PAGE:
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22 The three dimensional structure of the main chamber body is shown in Figure 6. The figure also indicates a recessed ar ea to accommodate the absorbent pad and membrane. This was the surface area used fo r deposition cells into layers for fusion. The figure also indicates grooves to hold the electrodes in place. A three dimensional diagram of the assembled fusion chamber is shown in Figure 7. This diagram shows the relationship between the main chamber body, both electrodes, and the chamber top. Figure 6. 3-Dimensional Chamber Body Figure 7. CAD Rendering of a Co mplete Electrofusion Chamber Location of Absorbent and M e m b r a n e Groove for Electrode

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23 3.5.2 Fusion Chamber Materials of Construction and Assembly The chamber body and top were injection mold ed using Delrin, which is an acetal homopolymer resin. This resin is ideal for e ngineering applications like this as it will retain its dimensions even when exposed to the high heat environment of an autoclave. The electrodes, as mentioned previously, we re made of aluminum. Aluminum is an excellent conductor of electricity as well as heat. The electr odes were stamped out of bar stock. The ends that mated with the porous membrane were finished (inspected and sanded) by hand to make sure that there were no sharp edges that could interfere with the application of electric fi elds to the cells. All of the chamber parts indi cated in Figures 3 – 7 had to be assembled to make a complete device for use. Devcon High Strength 5 minute se tting epoxy was used to hold the components together. The epoxy was st ated to resist wate r and have a working temperature range from -40F to 200F. This epoxy proved to be ideal for electroporation experiments as it provided insu lation at electric field strengths higher than 2500 V/cm. Several other brands of epoxy dielec trically broke down in fields greater that 2500 V/cm. Assembled fusion chambers were al lowed to cure at room temperature for a minimum of twenty four hours before they were used. 3.5.3 Porous Membrane and Absorbent Throughout this research study, several por ous membranes were investigated for use in the fusion chamber. The pore size and pore density could affect results by altering absorption time of the cell suspension and cell to cell contact on the membrane. Thus the specifications of the membrane were and experi mental variable that will be discussed in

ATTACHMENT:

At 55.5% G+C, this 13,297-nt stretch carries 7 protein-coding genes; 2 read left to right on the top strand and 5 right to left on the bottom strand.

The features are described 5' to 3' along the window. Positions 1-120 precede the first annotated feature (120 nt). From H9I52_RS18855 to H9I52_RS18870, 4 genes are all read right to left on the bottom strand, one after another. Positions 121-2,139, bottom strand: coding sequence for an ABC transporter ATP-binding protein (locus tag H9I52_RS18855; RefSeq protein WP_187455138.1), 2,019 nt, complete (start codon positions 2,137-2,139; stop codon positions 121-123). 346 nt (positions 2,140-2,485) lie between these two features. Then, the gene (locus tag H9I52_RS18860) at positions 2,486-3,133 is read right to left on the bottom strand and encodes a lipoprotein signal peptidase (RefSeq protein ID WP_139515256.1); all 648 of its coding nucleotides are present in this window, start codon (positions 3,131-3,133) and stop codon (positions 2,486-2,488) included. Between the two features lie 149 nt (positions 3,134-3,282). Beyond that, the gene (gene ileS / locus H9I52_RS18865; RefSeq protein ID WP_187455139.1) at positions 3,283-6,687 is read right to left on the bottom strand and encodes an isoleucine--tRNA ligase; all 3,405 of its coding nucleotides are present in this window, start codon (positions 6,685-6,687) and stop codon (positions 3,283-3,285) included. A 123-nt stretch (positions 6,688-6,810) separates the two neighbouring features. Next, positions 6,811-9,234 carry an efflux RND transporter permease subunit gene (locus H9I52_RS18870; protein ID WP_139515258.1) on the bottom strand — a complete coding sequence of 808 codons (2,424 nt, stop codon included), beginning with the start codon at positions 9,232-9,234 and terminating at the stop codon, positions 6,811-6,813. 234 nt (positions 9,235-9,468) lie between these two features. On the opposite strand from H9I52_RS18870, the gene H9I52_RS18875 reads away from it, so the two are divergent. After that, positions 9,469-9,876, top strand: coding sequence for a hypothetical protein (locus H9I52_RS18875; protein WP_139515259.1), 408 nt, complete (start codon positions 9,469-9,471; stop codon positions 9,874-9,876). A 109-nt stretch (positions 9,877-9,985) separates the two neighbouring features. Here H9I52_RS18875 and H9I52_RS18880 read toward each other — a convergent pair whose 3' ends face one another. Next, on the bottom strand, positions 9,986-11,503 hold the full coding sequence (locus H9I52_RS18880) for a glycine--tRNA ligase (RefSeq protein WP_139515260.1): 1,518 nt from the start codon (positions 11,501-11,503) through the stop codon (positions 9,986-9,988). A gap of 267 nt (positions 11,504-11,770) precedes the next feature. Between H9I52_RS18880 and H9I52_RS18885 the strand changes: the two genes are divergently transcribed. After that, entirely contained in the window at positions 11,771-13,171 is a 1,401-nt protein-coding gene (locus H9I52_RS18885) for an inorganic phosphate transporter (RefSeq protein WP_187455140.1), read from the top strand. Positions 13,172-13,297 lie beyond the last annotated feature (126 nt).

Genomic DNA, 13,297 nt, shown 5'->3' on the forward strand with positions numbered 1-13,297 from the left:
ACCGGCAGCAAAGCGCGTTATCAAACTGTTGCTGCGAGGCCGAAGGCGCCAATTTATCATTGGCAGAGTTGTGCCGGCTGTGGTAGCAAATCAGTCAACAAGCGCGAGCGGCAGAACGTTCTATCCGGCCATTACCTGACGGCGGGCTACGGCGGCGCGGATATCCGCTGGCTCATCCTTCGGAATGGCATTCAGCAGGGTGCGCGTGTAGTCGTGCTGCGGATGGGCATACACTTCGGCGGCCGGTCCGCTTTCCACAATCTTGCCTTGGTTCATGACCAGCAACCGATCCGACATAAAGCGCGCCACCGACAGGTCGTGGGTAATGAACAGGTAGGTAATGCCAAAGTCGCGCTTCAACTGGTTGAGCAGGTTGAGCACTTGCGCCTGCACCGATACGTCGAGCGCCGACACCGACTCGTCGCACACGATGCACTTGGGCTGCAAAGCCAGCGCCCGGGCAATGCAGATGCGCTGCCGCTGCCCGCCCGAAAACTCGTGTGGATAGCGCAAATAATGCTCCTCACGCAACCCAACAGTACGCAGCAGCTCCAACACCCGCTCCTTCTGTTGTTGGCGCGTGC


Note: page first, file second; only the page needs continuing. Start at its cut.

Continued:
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24 section 4. Results. However, a Sterlitech™ 0.2 micrometer ( m) pore size membrane was determined to be optimal. This membra ne was advertised as hydrophilic with a pore density of 3 x108 pores/cm2. With such a high density of pores, it was theorized that the aqueous phase of cell suspensions would pe rmeate the membrane evenly. This even distribution would ideally leav e a cellular paste on the memb rane surface with cells in contact to favor high fusion yields. The averag e size of the cells that were used in this research was approximately 12 m in diameter. So, cell lo ss through the membrane was not an issue as the pore size was much smaller than the cell’s diameter. 3.5.4 Incorporation of Centrifuga tion Prior to Electrofusion Throughout this research study several atte mpts were made to increase fusion yields using modified methods for inducing ce ll to cell contact on the membrane surface. One method that differed from the standard of allowing the aqueous phase of the cell suspension to be absorbed through the membra ne by an absorbent pad was centrifugation. This method involved placing a cell suspensi on into each chamber and then centrifuging at 100 RCF at 30C for one minute.